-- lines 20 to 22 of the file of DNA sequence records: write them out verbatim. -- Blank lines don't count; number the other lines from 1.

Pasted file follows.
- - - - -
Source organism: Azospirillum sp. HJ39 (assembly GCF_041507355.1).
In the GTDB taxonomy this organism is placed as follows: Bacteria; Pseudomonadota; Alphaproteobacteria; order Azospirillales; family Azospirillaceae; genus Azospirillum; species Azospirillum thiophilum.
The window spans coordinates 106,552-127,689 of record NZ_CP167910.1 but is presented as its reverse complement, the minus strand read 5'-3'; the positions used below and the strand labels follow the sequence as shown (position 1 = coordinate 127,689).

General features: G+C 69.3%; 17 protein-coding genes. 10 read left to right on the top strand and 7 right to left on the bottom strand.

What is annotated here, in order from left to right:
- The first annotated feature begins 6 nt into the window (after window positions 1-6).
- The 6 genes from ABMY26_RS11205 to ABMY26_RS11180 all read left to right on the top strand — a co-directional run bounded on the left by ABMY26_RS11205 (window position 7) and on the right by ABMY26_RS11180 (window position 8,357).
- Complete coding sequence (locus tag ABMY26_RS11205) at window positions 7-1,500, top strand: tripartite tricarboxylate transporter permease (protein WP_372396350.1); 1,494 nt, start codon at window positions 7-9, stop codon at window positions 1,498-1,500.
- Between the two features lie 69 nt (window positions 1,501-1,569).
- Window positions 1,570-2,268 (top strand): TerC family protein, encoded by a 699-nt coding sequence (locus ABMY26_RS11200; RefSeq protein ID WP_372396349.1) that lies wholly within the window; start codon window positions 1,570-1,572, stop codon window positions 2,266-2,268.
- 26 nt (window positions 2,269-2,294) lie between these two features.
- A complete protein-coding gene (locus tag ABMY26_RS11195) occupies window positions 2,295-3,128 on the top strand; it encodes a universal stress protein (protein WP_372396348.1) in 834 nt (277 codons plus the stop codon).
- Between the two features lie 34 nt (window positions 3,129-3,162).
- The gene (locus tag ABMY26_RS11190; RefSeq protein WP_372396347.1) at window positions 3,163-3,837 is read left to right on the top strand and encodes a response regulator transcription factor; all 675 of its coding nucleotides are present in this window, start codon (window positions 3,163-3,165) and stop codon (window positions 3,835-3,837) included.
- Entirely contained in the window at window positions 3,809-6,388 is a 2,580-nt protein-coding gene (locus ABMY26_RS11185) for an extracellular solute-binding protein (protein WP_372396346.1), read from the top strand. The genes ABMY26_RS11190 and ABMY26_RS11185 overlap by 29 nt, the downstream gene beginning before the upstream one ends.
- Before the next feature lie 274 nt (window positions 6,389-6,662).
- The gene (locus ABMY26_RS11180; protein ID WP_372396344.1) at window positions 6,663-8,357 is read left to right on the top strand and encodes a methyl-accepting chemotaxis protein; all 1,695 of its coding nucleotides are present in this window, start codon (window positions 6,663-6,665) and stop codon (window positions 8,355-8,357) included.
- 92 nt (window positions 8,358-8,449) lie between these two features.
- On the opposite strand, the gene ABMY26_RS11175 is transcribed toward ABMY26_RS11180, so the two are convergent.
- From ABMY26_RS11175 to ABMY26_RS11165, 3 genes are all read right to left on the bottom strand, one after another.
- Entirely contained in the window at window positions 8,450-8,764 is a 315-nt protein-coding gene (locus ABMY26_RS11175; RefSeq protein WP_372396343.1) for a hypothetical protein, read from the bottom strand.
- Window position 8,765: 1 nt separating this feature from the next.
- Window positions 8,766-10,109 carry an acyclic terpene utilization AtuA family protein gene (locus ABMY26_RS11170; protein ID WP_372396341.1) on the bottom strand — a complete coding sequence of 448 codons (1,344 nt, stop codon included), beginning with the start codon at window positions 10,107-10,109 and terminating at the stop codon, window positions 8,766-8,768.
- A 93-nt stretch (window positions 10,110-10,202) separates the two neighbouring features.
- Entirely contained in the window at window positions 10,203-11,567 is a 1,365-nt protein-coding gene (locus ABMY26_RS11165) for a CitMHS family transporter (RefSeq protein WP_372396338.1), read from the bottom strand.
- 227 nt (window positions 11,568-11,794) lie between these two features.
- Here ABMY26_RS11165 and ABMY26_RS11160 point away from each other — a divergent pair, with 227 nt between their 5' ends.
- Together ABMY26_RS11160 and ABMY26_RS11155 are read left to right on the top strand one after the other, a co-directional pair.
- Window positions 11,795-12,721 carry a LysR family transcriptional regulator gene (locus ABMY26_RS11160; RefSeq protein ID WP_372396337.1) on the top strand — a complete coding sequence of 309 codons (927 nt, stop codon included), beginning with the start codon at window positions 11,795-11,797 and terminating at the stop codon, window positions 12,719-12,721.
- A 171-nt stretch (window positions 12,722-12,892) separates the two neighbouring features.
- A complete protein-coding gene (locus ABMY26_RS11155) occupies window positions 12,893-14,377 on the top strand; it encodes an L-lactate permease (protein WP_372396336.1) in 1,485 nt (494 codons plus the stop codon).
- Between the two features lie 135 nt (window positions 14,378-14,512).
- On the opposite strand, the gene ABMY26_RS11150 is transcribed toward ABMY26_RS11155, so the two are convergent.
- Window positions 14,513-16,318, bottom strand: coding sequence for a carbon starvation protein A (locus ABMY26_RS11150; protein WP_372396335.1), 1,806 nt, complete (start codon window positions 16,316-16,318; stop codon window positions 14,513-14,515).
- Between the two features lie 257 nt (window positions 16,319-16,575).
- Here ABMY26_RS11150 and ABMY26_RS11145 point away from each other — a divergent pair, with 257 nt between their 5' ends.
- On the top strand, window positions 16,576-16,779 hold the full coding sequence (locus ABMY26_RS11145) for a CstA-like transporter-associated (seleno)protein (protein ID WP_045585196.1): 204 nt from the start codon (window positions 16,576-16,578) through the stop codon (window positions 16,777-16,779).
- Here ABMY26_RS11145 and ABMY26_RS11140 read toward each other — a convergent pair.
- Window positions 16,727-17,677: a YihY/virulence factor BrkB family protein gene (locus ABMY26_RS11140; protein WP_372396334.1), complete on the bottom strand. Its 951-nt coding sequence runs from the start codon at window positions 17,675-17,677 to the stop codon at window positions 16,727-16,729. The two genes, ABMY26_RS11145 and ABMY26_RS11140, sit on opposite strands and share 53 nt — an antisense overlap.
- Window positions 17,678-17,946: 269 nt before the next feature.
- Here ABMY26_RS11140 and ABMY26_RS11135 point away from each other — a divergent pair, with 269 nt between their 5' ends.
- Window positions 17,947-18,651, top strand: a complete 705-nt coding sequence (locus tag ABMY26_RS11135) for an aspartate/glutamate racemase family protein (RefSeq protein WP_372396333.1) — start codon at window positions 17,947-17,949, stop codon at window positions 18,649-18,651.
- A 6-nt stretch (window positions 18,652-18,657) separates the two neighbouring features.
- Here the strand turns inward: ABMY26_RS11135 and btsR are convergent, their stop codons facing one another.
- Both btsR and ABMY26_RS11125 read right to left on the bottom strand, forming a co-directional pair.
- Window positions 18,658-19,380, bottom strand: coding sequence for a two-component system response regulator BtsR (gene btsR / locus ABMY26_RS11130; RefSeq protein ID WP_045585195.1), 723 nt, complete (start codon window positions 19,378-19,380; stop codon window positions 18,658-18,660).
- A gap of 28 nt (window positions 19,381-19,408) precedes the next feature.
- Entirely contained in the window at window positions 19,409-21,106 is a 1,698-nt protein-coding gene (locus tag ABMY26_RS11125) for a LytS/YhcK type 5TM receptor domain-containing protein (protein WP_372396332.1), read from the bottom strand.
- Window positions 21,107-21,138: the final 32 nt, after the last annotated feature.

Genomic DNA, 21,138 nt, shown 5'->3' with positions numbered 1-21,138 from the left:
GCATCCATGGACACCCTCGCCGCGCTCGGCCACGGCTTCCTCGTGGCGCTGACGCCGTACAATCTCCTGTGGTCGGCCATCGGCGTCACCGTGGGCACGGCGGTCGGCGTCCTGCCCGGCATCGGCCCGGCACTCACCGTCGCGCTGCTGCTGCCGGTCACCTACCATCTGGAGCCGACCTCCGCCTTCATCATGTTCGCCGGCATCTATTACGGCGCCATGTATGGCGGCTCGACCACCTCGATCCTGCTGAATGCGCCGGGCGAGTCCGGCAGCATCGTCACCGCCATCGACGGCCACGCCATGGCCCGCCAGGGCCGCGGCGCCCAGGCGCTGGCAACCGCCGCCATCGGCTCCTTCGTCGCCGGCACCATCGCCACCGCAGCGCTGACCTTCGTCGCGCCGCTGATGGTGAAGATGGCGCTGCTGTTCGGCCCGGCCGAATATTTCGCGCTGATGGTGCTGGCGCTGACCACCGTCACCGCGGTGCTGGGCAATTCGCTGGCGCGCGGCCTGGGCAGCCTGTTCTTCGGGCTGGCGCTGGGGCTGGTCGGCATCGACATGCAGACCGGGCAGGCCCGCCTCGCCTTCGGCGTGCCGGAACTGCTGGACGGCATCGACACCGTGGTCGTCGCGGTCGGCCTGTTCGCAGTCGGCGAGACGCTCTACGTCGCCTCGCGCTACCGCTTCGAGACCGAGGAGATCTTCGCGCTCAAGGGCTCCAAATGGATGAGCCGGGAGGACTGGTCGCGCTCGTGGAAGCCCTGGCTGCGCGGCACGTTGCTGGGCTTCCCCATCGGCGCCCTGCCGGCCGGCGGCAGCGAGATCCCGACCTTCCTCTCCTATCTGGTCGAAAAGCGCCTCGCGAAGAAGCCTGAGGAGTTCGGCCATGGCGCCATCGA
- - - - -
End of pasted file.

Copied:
- From ABMY26_RS11175 to ABMY26_RS11165, 3 genes are all read right to left on the bottom strand, one after another.
- Entirely contained in the window at window positions 8,450-8,764 is a 315-nt protein-coding gene (locus ABMY26_RS11175; RefSeq protein WP_372396343.1) for a hypothetical protein, read from the bottom strand.
- Window position 8,765: 1 nt separating this feature from the next.